“I was living off of like $5 a week of food in Arizona and I was 115 pounds. I was like ‘I need to change this way of living’ because it was just horrible,” said Allin. “I moved back to Seattle and I got into wrestling.”

While his early years may have been filled with youthful indiscretions, the move back to Seattle to pursue a pro wrestling career meant Allin finally had something to focus every ounce of his energy on that might one day pay off.

“From the first day of training I was dead serious on making this my top priority because I did not want to go back to living off of $5 a week of food,” said Allin. “I didn’t want to go back to any of the garbage that I was around. I was very serious about it and I’ve been very serious ever since.”

His decision to start training as a pro wrestler in Seattle meant he had to give up skateboarding. The toll it was taking on his body was going to get in the way of his being able to train or work properly. His skateboards friends weren’t exactly supportive of his decision to go in a different direction with his life.

“The skateboarding friends of mine didn’t understand anything because I told them ‘look, I’m going to quit skating and I’m going to start into wrestling’ and at the time they were like ‘what? None of this makes sense’,” said Allin. “But I knew deep down inside that I’ve always had a passion for wrestling and I couldn’t afford to wrestle and skate at the same time because I would get messed up so much on a skateboard. I couldn’t have the injuries so I just had to quit skating and focus on wrestling.”

The commitment meant more than just giving up his skateboard though. After leaving Arizona and moving back to Seattle, Allin wasn’t exactly rolling in cash so he ended up living in an abandoned warehouse Downtown Seattle. It wasn’t exactly the best environment,

“I chose not to spend any money on rent because I was going to be 100% into wrestling. Whether it was paying for flights or paying for practice or for driving places. I couldn’t afford rent anywhere so I was like ‘screw it, we’re going to going to live in a warehouse with whoever is in the warehouse,” said Allin, who understood that the opportunity cost of not doing it was too high.

“It was just a way of being dead serious about wrestling and not being caught up in a 9-5 job and just winging it, just really winging it and hoping for the best with no Plan B,” said Allin.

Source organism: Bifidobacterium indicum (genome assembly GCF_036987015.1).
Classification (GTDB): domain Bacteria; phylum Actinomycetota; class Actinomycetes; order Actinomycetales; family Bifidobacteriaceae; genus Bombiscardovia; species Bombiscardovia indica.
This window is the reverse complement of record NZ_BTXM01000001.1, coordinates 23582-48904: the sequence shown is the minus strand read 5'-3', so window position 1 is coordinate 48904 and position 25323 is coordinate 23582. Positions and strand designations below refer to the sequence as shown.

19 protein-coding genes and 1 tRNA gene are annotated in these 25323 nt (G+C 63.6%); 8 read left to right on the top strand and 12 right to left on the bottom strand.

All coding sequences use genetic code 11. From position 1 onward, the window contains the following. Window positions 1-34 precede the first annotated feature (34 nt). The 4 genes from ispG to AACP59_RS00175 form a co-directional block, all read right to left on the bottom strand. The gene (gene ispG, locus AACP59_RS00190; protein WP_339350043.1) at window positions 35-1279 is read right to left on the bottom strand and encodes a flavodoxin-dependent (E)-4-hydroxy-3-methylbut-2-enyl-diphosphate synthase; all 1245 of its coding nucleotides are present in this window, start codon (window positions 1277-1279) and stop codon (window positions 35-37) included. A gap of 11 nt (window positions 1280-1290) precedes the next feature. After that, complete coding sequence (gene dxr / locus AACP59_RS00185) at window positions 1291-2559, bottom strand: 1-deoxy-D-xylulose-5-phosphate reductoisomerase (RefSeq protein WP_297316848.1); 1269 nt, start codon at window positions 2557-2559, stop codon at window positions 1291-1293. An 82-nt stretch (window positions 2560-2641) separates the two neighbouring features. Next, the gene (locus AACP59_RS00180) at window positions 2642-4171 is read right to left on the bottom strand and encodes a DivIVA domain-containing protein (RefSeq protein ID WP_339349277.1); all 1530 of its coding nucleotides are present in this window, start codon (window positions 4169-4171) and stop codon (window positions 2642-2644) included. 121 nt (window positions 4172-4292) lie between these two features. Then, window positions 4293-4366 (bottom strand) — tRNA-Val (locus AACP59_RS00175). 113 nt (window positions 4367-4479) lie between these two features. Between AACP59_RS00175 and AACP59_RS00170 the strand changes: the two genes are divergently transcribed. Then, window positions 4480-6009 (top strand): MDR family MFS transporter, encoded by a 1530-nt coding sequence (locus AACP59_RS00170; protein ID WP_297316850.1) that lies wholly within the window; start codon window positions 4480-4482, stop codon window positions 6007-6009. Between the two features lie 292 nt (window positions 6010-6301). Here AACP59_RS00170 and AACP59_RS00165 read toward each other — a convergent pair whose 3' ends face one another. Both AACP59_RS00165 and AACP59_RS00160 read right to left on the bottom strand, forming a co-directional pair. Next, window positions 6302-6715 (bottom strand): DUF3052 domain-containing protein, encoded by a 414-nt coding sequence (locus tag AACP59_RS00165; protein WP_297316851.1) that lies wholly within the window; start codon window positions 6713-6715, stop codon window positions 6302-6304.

Thanks to the combination of the athleticism that he developed while skating and the overwhelming desire to make wrestling work, Allin picked up the basics pretty quickly and just two months after running the ropes for the first time at a wrestling school in Seattle, Allin was booked for his first match.

“It was in some redneck part of Portland, where you were judged very easily about your appearance and everyone there thought I was the biggest weirdo,” said Allin. “At that time I was training for about two months and had the opportunity to have this match. I didn’t care where I wrestled; it could have been in a K-Mart. I didn’t care.”

Even though he was a rookie making his debut, Allin still got paid. Kind of.

“(The promoter) paid us in a Subway gift card,” said Allin. “He’s like ‘hey, here’s Subway’. Alright, cool.”

Despite the possibility of more five dollar footlongs in his future, Allin, who is straight edge, felt that the Pacific Northwest was probably not where he should be. The warehouse he was living in was full of the wrong type of people for him to be around and he didn’t feel like he’d reach his potential with the working conditions he was dealing with. So he got up and left.

“Let’s just say I was too hungry to be stuck in the Northwest and the dead zone down there,” said Allin. “I never want to be the big fish in the little tiny pond. Throw me to the wolves and I’ll survive.”